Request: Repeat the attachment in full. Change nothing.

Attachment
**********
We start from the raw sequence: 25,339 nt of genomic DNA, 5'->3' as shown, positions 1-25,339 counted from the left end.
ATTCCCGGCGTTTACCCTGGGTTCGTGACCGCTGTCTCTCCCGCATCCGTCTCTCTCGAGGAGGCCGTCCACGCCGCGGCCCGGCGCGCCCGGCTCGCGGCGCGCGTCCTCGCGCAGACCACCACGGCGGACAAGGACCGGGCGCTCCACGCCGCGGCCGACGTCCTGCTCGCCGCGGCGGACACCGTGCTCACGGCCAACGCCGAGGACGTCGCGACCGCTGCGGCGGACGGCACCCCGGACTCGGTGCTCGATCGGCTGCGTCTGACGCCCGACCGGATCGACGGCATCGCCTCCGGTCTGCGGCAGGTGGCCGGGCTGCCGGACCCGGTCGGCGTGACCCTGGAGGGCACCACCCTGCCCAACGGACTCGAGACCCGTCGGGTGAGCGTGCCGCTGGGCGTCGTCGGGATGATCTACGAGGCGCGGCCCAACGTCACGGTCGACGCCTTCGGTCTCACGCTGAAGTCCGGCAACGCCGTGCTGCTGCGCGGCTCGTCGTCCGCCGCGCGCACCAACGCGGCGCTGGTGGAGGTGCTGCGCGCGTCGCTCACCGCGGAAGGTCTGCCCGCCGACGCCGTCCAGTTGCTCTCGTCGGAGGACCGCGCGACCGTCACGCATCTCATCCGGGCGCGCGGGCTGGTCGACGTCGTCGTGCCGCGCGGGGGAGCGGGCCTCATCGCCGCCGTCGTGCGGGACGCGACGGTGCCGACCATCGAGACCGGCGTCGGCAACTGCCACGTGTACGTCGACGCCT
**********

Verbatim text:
We start from the raw sequence: 25,339 nt of genomic DNA, 5'->3' as shown, positions 1-25,339 counted from the left end.
ATTCCCGGCGTTTACCCTGGGTTCGTGACCGCTGTCTCTCCCGCATCCGTCTCTCTCGAGGAGGCCGTCCACGCCGCGGCCCGGCGCGCCCGGCTCGCGGCGCGCGTCCTCGCGCAGACCACCACGGCGGACAAGGACCGGGCGCTCCACGCCGCGGCCGACGTCCTGCTCGCCGCGGCGGACACCGTGCTCACGGCCAACGCCGAGGACGTCGCGACCGCTGCGGCGGACGGCACCCCGGACTCGGTGCTCGATCGGCTGCGTCTGACGCCCGACCGGATCGACGGCATCGCCTCCGGTCTGCGGCAGGTGGCCGGGCTGCCGGACCCGGTCGGCGTGACCCTGGAGGGCACCACCCTGCCCAACGGACTCGAGACCCGTCGGGTGAGCGTGCCGCTGGGCGTCGTCGGGATGATCTACGAGGCGCGGCCCAACGTCACGGTCGACGCCTTCGGTCTCACGCTGAAGTCCGGCAACGCCGTGCTGCTGCGCGGCTCGTCGTCCGCCGCGCGCACCAACGCGGCGCTGGTGGAGGTGCTGCGCGCGTCGCTCACCGCGGAAGGTCTGCCCGCCGACGCCGTCCAGTTGCTCTCGTCGGAGGACCGCGCGACCGTCACGCATCTCATCCGGGCGCGCGGGCTGGTCGACGTCGTCGTGCCGCGCGGGGGAGCGGGCCTCATCGCCGCCGTCGTGCGGGACGCGACGGTGCCGACCATCGAGACCGGCGTCGGCAACTGCCACGTGTACGTCGACGCCT